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Battles of Trenton and Princeton

Battles of Trenton and Princeton

The early engagements of the American Revolutionary War may have shown American steel in the face of an experienced and well-numbered enemy. Still, all of their initial battles ended in American retreat and defeat. Additionally, General George Washington had yet to exemplify why he was unanimously selected to lead this army. Though he was still in the early stages of organizing volunteers into a professional fighting force, his tactics had not shown much to be admired. That changes after the Battles of Trenton and Princeton. Political, economic, and social issues at the end of 1776 forced Washington into action, and he used his cunning and ingenuity on the battlefield.

Battle of Trenton and Princeton / Washington Crossing the Delaware / StudySmarterFig. 1 - Painted in 1851 by Emanuel Leutze, "Washington Crossing the Delaware" is a dramatized portrait of George Washington's icy maneuvers over the Delaware River on December 25 - 26, 1776.

Facts about the Battles of Trenton and Princeton

After retreating from New York in late November 1776, Washington relinquished New York City to British control after losing the Battle of White Plains, and two forts, the morale in the camps of the American Army was low. In a controlled retreat and being pursued by the British, Washington ordered the Army across the Delaware River into Pennsylvania. The British halt their pursuit and move to return to New York for the winter; General Howe, the British commander, establishes outposts of Hessian mercenaries and some garrisons of British troops throughout New Jersey.

The Condition Continental Army before the Battles of Trenton and Princeton:

The Continental Army is in a state of ill-repair and economic turmoil. Many soldiers lack proper equipment, such as boots, socks, and uniforms. At this time in the conflict, there was no standard uniform or equipment for the Continental Army. Instead, most enlisted soldiers came from disbanded colonial militia units and utilized their own weapons, clothing, and ammunition. Most of which could not stand up to the wear and tear of long marches and continued engagements.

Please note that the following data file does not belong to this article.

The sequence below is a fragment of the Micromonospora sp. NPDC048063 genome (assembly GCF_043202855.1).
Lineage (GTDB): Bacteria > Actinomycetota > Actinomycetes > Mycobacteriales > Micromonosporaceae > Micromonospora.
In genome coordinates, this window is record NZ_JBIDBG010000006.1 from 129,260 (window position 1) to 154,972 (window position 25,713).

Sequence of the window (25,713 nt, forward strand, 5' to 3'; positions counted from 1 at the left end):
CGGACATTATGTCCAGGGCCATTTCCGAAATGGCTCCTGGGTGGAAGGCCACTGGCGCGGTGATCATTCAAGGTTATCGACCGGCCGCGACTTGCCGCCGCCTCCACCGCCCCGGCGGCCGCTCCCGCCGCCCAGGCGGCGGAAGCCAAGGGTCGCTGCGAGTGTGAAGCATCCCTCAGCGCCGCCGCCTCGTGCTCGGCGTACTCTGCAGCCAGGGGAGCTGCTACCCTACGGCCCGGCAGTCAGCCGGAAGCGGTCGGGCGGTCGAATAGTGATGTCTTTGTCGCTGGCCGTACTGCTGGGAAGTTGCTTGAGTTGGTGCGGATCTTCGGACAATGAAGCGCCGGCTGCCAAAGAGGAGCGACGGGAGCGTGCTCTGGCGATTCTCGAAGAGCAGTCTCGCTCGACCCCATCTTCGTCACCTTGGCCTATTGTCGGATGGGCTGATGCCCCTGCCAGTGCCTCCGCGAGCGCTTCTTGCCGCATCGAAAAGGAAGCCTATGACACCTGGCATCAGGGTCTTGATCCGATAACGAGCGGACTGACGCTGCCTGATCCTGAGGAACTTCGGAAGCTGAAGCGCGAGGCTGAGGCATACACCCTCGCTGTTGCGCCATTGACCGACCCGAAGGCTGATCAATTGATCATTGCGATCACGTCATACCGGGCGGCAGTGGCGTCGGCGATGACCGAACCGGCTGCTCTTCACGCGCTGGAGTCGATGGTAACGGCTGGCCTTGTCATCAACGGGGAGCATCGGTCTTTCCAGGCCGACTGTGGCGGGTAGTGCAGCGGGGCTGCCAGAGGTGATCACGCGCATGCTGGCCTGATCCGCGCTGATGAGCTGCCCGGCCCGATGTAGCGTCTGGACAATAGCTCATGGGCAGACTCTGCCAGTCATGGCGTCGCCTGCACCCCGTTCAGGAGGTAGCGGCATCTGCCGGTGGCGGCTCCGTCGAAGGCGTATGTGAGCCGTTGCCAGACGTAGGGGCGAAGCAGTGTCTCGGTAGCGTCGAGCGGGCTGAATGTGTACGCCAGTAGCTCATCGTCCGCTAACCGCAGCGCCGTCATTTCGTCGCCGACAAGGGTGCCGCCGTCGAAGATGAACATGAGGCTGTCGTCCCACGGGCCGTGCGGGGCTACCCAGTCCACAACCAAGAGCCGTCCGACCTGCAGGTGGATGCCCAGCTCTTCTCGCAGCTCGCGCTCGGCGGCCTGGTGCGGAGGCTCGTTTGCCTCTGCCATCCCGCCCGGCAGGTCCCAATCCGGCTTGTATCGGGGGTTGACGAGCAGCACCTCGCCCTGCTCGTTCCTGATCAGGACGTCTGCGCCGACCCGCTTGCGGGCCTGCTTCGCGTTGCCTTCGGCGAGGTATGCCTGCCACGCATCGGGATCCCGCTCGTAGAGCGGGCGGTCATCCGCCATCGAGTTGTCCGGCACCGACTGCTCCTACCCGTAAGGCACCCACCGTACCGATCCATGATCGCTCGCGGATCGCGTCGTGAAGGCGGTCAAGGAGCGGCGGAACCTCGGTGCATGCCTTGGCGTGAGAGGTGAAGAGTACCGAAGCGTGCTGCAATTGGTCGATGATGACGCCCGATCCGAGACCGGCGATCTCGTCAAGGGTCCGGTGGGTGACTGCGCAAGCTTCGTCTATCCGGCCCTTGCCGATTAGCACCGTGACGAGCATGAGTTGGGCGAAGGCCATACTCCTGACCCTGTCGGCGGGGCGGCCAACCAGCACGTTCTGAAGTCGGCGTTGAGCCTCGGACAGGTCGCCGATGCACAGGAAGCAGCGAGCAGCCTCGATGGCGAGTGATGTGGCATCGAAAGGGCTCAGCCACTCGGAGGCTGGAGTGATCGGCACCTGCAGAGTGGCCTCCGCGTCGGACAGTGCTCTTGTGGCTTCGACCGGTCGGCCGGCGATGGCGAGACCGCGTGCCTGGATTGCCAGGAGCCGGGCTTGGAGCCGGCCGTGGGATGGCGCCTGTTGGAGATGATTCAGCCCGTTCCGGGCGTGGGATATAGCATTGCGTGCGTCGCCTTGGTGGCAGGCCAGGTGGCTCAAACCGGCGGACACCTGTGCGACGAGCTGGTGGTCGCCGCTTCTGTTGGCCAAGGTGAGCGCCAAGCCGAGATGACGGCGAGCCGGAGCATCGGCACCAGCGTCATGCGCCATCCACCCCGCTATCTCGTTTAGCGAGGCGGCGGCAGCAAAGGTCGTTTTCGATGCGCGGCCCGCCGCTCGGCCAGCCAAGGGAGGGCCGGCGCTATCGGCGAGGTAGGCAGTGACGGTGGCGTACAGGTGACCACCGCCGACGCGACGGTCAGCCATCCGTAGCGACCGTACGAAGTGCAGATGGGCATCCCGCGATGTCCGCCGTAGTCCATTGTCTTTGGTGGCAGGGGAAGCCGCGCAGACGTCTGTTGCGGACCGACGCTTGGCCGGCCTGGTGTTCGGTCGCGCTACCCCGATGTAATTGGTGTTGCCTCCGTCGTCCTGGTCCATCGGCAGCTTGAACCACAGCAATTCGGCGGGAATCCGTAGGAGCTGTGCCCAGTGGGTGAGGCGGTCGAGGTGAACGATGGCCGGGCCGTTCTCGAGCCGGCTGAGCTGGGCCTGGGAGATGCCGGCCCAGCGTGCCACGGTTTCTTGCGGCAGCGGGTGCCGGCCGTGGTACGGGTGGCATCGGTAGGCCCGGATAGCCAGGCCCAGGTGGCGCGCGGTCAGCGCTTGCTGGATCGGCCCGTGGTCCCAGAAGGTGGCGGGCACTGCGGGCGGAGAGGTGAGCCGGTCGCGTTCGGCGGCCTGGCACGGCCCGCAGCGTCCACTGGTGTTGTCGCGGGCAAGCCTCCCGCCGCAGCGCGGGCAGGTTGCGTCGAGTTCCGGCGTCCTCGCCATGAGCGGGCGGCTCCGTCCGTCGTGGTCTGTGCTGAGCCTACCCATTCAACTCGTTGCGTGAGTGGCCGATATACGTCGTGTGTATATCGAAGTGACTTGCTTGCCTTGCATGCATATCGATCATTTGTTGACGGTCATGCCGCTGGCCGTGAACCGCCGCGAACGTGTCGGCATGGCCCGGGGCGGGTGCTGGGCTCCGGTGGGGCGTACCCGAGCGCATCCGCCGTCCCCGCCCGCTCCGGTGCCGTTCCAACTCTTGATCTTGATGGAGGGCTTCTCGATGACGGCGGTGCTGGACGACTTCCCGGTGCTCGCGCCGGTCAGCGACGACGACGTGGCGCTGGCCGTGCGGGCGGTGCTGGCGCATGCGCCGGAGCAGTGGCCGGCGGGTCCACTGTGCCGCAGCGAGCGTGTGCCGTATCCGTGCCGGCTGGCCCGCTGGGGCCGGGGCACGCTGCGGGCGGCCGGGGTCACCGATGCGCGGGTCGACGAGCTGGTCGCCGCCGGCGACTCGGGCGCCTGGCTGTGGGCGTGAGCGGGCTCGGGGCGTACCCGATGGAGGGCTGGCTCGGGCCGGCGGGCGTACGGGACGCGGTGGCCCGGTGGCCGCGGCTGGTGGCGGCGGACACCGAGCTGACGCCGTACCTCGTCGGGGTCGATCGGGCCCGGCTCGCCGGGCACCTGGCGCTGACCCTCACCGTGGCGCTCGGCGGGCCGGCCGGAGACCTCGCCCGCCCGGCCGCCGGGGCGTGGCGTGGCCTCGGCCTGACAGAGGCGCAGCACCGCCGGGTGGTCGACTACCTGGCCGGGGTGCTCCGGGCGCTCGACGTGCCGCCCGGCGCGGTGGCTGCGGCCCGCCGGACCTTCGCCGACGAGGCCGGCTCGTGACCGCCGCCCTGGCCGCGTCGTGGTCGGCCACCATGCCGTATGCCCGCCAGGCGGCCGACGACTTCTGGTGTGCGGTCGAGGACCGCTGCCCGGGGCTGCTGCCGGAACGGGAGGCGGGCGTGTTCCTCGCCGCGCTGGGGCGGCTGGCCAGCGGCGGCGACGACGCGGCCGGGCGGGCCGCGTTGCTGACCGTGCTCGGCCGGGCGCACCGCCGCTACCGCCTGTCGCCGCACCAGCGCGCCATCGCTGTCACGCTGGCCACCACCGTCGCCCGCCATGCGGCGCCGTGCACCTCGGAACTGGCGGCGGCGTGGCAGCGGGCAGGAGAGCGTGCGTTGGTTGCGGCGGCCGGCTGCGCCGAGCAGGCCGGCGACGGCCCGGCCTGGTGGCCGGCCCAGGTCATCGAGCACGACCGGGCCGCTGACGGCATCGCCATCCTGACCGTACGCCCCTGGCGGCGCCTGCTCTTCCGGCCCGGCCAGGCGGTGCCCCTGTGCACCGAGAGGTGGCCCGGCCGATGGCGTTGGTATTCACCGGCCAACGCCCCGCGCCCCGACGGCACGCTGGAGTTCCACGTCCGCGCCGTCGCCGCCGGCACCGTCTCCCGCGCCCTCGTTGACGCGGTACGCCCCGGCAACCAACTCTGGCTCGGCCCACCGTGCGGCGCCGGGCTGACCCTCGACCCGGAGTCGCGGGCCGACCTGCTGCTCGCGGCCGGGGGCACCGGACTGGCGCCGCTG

These two decisive victories swayed the newly formed Congress of the Articles of Confederation to increase funding for rations, weapons, and munitions. Washington also pushed for an established uniform for the Army, seeing it as not only a necessity for weather and hygiene but also central to the morale of the Army and essential to his efforts in training the military into a European style fighting unit. This push creates the blue coat, white undershirt, and gold/khaki pants of the U.S. Army uniform of the American Revolution.

In addition, many of the men were a part of the first wave of volunteers who enlisted in 1775, and their enlistment was for a term of one year. Their enlistments expired at the end of December 1776. The lack of supplies, the possibility of losing a large portion of his troops, and rumored reports of the British pillaging and plundering New Jersey- terrorizing American citizens, spurs Washington into action.

The Battle of Trenton (December 26, 1776):

Washington asks his enlisted men to stay with the Army for one last campaign before the winter sets in, and the Army must camp until spring. Many of the enlisted men agree to stay past their terms. Washington creates an ingenious plan of attack. The goals: push the British out of New Jersey, capture much-needed supplies, and improve the morale of his troops.

Washington Crosses the Delaware River: December 25-26, 1776

Washington divides his force into three divisions before crossing the Delaware River. However, a storm moves up the east coast, and ice forms in the river, forcing all but Washington's division to make it across Delaware into New Jersey, landing nine miles north of Trenton, New Jersey.

Washington Attacks Trenton: December 26, 1776

Even though the storm delayed Washington’s advance, his column of troops arrived outside of Trenton near dawn. Washington divides his troops into two units. One under the command of General Nathanael Greene and the other under the control of General John Sullivan. Greene’s forces attack from the north while Sullivan maneuvers south to stop any Hessian retreat.

The Hessian garrison is under the command of Colonel Johann Rall. In the weeks his troops have held Trenton, they have had minor but consistent engagements with New Jersey militiamen, and many of his men are exhausted. Washington moves to capitalize on the beleaguered Hessians, especially after Christmas festivities.

Greene’s forces attack the outlying forces north of Trenton. Rall’s forces are shocked, and Rall orders a hasty retreat, meeting Sullivan's troops on the south side of the town. A few Hessians escape, but many, including a mortally wounded Rall, surrender to Washington in only a few hours.